University of Reading
A global creative media and film hub could be built in Reading, if plans are given the go-ahead.
The proposal for a new TV studio at Cine Valley on the Thames Valley Science Park has been put forward by the University of Reading. If it is given the green light, the studio could be up and running as soon as early 2021, hosting a range of popular TV shows and accommodating the latest technology.
John Gibbs, head of school for film, theatre and television, said: “As part of the Cine Valley development, we will look to develop a pipeline of local talent, which will include training in many aspects of the film and television industry. This will help to ensure that production and talent aren’t lost overseas and the UK will remain at the forefront of the creative and technology industries.”
University of the Arts London
The University of the Arts London is set to get a state-of-the-art headquarters in Elephant and Castle. It will form part of the redevelopment of UAL’s London College of Communication campus and will retain the college’s strong connections with the local community, with public areas including a café and exhibitions spaces.
Architectural studio Penoyre & Prasad won a prestigious design competition to fit-out the new 35,000m2 building, with its people-centred vision featuring super-flexible design enriched by state-of-the-art technology and pioneering teaching and learning spaces.
Natalie Brett, head of London College of Communication and pro vice-chancellor of University of the Arts London, said:
“We were incredibly impressed with Penoyre & Prasad’s competition submission and unanimous in our decision to select them to work with us to design our new home. We were particularly impressed with Penoyre & Prasad’s understanding of the college and local area, and their attempts to understand a ‘day in the life’ of the building users – including students, staff, and members of the public.”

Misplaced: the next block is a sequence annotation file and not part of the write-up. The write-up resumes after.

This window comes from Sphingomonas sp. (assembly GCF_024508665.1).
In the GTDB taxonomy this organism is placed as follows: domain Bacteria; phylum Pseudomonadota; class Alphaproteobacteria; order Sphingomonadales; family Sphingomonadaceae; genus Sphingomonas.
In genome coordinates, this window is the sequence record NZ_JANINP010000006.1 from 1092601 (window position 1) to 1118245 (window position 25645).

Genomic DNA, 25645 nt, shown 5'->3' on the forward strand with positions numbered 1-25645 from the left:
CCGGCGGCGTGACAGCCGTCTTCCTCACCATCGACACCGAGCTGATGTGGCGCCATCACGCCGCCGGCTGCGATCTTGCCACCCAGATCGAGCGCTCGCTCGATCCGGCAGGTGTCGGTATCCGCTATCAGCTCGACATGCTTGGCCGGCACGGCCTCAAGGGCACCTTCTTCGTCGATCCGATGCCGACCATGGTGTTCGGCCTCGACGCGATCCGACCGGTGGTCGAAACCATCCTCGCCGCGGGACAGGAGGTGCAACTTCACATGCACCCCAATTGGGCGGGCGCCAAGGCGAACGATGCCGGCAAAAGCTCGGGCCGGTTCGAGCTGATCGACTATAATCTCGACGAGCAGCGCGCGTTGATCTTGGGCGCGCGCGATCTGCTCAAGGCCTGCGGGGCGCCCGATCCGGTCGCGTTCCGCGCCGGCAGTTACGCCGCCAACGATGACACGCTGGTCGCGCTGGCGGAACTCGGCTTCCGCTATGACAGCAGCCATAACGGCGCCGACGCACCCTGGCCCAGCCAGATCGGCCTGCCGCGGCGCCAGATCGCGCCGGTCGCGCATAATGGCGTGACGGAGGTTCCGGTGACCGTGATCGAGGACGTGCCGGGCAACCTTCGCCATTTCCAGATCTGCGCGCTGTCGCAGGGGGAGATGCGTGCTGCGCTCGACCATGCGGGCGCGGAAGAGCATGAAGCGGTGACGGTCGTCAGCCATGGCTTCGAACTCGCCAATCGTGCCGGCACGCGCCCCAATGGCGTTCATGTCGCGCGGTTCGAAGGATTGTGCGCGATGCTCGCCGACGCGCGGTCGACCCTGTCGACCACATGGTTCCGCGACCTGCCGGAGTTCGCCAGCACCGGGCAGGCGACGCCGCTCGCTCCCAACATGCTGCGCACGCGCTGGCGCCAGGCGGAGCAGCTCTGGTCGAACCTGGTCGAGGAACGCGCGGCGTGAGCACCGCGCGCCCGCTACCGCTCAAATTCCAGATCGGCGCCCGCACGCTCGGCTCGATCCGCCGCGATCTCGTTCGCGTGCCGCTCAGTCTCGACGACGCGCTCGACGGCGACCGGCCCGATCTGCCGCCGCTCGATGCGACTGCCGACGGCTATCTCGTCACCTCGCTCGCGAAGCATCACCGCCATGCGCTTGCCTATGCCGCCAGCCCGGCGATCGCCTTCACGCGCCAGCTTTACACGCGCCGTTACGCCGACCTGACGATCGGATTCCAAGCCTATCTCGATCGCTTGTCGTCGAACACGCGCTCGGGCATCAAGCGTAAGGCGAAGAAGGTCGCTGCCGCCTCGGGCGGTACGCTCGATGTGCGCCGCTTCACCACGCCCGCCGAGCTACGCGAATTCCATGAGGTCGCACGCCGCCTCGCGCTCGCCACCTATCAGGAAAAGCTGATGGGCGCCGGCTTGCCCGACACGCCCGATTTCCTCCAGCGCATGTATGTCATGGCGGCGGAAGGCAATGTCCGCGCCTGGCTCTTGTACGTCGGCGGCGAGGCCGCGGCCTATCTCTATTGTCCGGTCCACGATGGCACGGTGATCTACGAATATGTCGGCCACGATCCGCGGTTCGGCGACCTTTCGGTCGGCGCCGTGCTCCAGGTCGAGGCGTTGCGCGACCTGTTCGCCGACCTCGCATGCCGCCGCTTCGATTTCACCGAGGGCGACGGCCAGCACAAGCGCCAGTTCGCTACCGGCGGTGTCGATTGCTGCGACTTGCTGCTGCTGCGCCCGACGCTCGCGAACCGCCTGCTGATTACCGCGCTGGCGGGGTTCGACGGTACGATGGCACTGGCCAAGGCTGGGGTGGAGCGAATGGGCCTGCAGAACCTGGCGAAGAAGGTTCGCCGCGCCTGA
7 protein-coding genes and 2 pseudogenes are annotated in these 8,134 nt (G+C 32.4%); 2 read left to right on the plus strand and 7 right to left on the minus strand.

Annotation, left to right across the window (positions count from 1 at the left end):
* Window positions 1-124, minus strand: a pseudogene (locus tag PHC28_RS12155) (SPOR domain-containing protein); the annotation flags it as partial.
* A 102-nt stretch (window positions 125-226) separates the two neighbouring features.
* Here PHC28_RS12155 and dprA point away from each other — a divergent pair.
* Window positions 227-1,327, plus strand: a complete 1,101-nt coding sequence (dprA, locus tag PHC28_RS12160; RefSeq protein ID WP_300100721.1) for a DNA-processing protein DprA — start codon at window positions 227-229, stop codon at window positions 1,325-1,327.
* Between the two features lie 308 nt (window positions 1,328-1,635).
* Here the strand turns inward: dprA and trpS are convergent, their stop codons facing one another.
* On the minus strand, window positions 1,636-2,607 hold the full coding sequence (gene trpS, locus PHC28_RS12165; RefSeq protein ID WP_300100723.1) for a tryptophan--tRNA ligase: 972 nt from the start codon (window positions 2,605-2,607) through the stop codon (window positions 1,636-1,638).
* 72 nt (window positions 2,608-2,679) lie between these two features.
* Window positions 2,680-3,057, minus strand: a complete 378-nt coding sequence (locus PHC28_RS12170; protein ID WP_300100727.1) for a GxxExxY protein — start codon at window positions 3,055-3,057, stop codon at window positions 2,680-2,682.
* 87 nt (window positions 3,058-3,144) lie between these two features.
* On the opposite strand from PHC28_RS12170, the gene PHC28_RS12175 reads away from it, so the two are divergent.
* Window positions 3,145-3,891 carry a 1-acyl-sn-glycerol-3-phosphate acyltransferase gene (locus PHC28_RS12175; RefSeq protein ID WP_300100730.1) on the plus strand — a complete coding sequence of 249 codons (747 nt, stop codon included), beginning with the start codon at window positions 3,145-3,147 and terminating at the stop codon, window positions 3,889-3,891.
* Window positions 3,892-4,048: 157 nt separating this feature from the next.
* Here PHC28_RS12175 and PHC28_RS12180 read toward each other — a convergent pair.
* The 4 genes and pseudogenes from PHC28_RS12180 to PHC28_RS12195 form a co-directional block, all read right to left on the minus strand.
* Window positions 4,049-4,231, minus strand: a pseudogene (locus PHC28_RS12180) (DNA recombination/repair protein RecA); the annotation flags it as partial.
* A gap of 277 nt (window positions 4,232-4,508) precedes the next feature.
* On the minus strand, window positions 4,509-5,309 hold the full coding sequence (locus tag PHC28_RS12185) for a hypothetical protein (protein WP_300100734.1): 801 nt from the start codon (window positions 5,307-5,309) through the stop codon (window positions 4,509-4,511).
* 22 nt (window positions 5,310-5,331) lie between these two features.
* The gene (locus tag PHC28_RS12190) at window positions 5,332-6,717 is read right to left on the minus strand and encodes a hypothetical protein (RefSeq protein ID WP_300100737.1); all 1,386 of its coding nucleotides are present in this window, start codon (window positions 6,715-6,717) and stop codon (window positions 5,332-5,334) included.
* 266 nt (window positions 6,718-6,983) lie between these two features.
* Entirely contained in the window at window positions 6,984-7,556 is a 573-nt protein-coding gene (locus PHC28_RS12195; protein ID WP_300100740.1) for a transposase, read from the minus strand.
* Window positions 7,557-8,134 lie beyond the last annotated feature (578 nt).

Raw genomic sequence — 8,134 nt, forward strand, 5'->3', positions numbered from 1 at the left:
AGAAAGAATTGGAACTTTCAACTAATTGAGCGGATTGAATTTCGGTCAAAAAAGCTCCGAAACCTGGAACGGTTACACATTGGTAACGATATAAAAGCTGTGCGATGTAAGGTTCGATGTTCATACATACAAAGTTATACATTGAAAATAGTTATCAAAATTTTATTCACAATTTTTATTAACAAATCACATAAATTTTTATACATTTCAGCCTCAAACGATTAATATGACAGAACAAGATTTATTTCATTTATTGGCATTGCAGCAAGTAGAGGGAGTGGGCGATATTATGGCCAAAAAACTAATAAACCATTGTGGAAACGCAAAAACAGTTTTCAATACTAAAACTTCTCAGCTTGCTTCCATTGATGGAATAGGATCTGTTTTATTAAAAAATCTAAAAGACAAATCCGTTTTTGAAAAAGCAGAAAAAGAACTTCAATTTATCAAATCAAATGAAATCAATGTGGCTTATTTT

Work has begun on the creation of Peterborough’s new university.
MCW architects have submitted plans for the first phase of the new campus which, it is hoped, will begin welcoming students in 2022.
Anglia Ruskin (ARU) is the official higher education partner for the £30m university, and will be responsible for delivering the curriculum and student recruitment. The new university will be known as ARU Peterborough until 2028.
The initial intake will be 2,000 students, but the ambition is to offer courses for up to 12,500 by 2030. Courses will cover business and innovation; creative, digital arts and sciences; agriculture and environment; and health and education. Face-to-face learning will be combined with work-based learning, and there will be a high number of degree apprenticeships, according to Anglia Ruskin vice-chancellor Roderick Watkins.
ARU Peterborough has been a 20-year ambition for Cambridgeshire and Peterborough, working in partnership with Peterborough City Council.
The first phase of a landmark health innovation hub at Lancaster University has been completed.
The £41m Health Innovation Campus has been created to encourage collaboration. It will not only house the university’s medical school and health research division but also offer space to external organisations, with the aim of giving them the opportunity to draw upon the university’s expertise.
As well as offices, teaching rooms and shared workspace facilities, the new building features various meeting rooms and event spaces – including a dedicated innovation lab and business lounge, and an on-site café.
Covid-19 restrictions mean the planned opening for many staff and co-locating businesses has been delayed. However, some teaching is taking place in the new building – with other activities coming on-line as circumstances allow and as restrictions are lifted. A regular programme of events will see members of the HIC community invited to attend and discuss health challenges and potential solutions.
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